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    ABSTRACT: Several erythropoiesis-stimulating agents (ESAs) are available for treating anaemia in people with chronic kidney disease (CKD). Their relative efficacy (preventing blood transfusions and reducing fatigue and breathlessness) and safety (mortality and cardiovascular events) are unclear due to the limited power of head-to-head studies. To compare the efficacy and safety of ESAs (epoetin alfa, epoetin beta, darbepoetin alfa, or methoxy polyethylene glycol-epoetin beta, and biosimilar ESAs, against each other, placebo, or no treatment) to treat anaemia in adults with CKD. We searched the Cochrane Renal Group's Specialised Register to 11 February 2014 through contact with the Trials' Search Co-ordinator using search terms relevant to this review. Randomised controlled trials (RCTs) that included a comparison of an ESA (epoetin alfa, epoetin beta, darbepoetin alfa, methoxy polyethylene glycol-epoetin beta, or biosimilar ESA) with another ESA, placebo or no treatment in adults with CKD and that reported prespecified patient-relevant outcomes were considered for inclusion. Two independent authors screened the search results and extracted data. Data synthesis was performed by random-effects pairwise meta-analysis and network meta-analysis. We assessed for heterogeneity and inconsistency within meta-analyses using standard techniques and planned subgroup and meta-regression to explore for sources of heterogeneity or inconsistency. We assessed our confidence in treatment estimates for the primary outcomes within network meta-analysis (preventing blood transfusions and all-cause mortality) according to adapted GRADE methodology as very low, low, moderate, or high. We identified 56 eligible studies involving 15,596 adults with CKD. Risks of bias in the included studies was generally high or unclear for more than half of studies in all of the risk of bias domains we assessed; no study was low risk for allocation concealment, blinding of outcome assessment and attrition from follow-up. In network analyses, there was moderate to low confidence that epoetin alfa (OR 0.18, 95% CI 0.05 to 0.59), epoetin beta (OR 0.09, 95% CI 0.02 to 0.38), darbepoetin alfa (OR 0.17, 95% CI 0.05 to 0.57), and methoxy polyethylene glycol-epoetin beta (OR 0.15, 95% CI 0.03 to 0.70) prevented blood transfusions compared to placebo. In very low quality evidence, biosimilar ESA therapy was possibly no better than placebo for preventing blood transfusions (OR 0.27, 95% CI 0.05 to 1.47) with considerable imprecision in estimated effects. We could not discern whether all ESAs were similar or different in their effects on preventing blood transfusions and our confidence in the comparative effectiveness of different ESAs was generally very low. Similarly, the comparative effects of ESAs compared with another ESA, placebo or no treatment on all-cause mortality were imprecise.All proprietary ESAs increased the odds of hypertension compared to placebo (epoetin alfa OR 2.31, 95% CI 1.27 to 4.23; epoetin beta OR 2.57, 95% CI 1.23 to 5.39; darbepoetin alfa OR 1.83, 95% CI 1.05 to 3.21; methoxy polyethylene glycol-epoetin beta OR 1.96, 95% CI 0.98 to 3.92), while the effect of biosimilar ESAs on developing hypertension was less certain (OR 1.18, 95% CI 0.47 to 2.99). Our confidence in the comparative effects of ESAs on hypertension was low due to considerable imprecision in treatment estimates. The comparative effects of all ESAs on cardiovascular mortality, myocardial infarction (MI), stroke, and vascular access thrombosis were uncertain and network analyses for major cardiovascular events, end-stage kidney disease (ESKD), fatigue and breathlessness were not possible. Effects of ESAs on fatigue were described heterogeneously in the available studies in ways that were not useable for analyses. In the CKD setting, there is currently insufficient evidence to suggest the superiority of any ESA formulation based on available safety and efficacy data. Directly comparative data for the effectiveness of different ESA formulations based on patient-centred outcomes (such as quality of life, fatigue, and functional status) are sparse and poorly reported and current research studies are unable to inform care. All proprietary ESAs (epoetin alfa, epoetin beta, darbepoetin alfa, and methoxy polyethylene glycol-epoetin beta) prevent blood transfusions but information for biosimilar ESAs is less conclusive. Comparative treatment effects of different ESA formulations on other patient-important outcomes such as survival, MI, stroke, breathlessness and fatigue are very uncertain.For consumers, clinicians and funders, considerations such as drug cost and availability and preferences for dosing frequency might be considered as the basis for individualising anaemia care due to lack of data for comparative differences in clinical benefits and harms.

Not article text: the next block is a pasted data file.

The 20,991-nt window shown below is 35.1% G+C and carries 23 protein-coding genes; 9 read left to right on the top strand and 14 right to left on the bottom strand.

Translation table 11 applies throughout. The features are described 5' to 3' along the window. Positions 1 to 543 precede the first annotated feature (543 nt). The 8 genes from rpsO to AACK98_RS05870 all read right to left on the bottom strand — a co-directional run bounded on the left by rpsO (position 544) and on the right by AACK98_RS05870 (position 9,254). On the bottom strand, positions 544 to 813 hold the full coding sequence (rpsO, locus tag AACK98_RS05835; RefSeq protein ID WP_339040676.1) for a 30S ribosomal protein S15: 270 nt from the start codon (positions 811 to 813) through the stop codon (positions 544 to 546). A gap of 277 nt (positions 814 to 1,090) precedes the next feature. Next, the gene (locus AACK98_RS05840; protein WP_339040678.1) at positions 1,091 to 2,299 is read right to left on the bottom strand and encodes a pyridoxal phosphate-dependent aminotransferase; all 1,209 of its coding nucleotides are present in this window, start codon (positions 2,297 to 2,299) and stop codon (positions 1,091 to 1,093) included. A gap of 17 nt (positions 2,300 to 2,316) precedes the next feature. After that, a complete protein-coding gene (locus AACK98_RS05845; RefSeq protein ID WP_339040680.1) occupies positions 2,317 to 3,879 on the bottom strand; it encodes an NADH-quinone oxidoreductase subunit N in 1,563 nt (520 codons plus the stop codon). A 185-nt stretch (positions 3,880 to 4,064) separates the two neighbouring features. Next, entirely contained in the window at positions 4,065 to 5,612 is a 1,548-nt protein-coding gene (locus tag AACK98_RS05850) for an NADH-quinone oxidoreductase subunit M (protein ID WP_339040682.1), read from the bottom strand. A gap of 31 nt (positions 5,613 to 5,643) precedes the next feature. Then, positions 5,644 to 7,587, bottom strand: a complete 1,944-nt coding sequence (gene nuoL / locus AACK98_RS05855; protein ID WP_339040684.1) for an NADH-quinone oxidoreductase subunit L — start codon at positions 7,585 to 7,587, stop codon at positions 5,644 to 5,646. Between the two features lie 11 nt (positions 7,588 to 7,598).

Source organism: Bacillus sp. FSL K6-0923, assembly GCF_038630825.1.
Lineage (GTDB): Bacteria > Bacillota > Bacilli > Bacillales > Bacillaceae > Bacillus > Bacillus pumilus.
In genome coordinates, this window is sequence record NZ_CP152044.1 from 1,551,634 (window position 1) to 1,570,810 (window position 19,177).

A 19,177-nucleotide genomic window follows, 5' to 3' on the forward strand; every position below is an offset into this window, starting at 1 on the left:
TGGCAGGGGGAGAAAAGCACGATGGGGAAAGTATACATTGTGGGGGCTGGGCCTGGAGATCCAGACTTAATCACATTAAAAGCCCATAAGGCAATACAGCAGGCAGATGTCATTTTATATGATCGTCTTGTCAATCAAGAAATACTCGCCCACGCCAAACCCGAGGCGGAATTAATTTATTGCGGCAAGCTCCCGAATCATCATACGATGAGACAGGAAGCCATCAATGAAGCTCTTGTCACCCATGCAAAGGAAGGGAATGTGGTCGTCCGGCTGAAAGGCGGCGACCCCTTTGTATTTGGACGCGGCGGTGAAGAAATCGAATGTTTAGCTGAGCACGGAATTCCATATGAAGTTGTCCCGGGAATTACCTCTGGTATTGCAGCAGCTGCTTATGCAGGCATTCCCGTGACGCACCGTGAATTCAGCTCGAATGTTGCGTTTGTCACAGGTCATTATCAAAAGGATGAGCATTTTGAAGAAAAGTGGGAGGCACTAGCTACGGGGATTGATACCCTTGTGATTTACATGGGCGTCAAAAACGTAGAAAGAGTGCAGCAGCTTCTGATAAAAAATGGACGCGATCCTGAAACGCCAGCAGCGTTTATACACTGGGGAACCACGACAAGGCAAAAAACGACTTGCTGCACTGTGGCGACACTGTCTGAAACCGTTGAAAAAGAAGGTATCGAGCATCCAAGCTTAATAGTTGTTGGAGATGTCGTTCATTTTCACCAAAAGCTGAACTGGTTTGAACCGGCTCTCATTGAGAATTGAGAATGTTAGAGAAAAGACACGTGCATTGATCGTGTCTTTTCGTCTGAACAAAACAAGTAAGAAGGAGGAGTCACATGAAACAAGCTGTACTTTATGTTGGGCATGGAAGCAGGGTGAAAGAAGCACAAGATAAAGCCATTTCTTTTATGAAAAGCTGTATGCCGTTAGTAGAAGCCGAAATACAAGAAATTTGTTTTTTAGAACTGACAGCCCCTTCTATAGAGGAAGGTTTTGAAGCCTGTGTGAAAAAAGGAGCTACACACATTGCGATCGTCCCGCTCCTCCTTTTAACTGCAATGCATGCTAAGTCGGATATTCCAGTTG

Cochrane database of systematic reviews (Online) 12/2014; 12(12):CD010590. DOI:10.1002/14651858.CD010590.pub2 · 5.70 Impact Factor
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    ABSTRACT: Observational studies have demonstrated an association between anemia and adverse outcomes in patients with chronic kidney disease (CKD). However, randomized trials failed to identify a benefit of higher hemoglobin concentrations, suggesting that the anemia-outcome association may be confounded by unknown factors. We evaluated the influence of fluid status on hemoglobin concentrations and the cardiovascular and renal outcomes in a prospective cohort of 326 patients with stage 3 to 5 CKD. Fluid status, as defined by overhydration (OH) level measured with bioimpedance, was negatively correlated with hemoglobin concentrations at baseline (r=-0.438, P<0.001). In multivariate regression analysis, OH remained an independent predictor of hemoglobin, second only to estimated glomerular filtration rate. Patients were stratified into 3 groups: no anemia (n=105), true anemia (n=82), and anemia with excess OH (n=139) (relative OH level ≥7%, the 90th percentile for the healthy population). During a median follow-up of 2.2 years, there was no difference in cardiovascular and renal risks between patients with true anemia and those with no anemia in the adjusted Cox proportional hazards models. However, patients with anemia with excess OH had a significantly increased risk of cardiovascular morbidity and mortality and CKD progression relative to those with true anemia and those with no anemia, respectively. Fluid retention is associated with the severity of anemia and adverse cardiovascular and renal outcomes in patients with CKD. Further research is warranted to clarify whether the correction of fluid retention, instead of increasing erythropoiesis, would improve outcomes of CKD-associated anemia. © 2015 The Authors. Published on behalf of the American Heart Association, Inc., by Wiley Blackwell.
    Journal of the American Heart Association 12/2015; 4(1). DOI:10.1161/JAHA.114.001480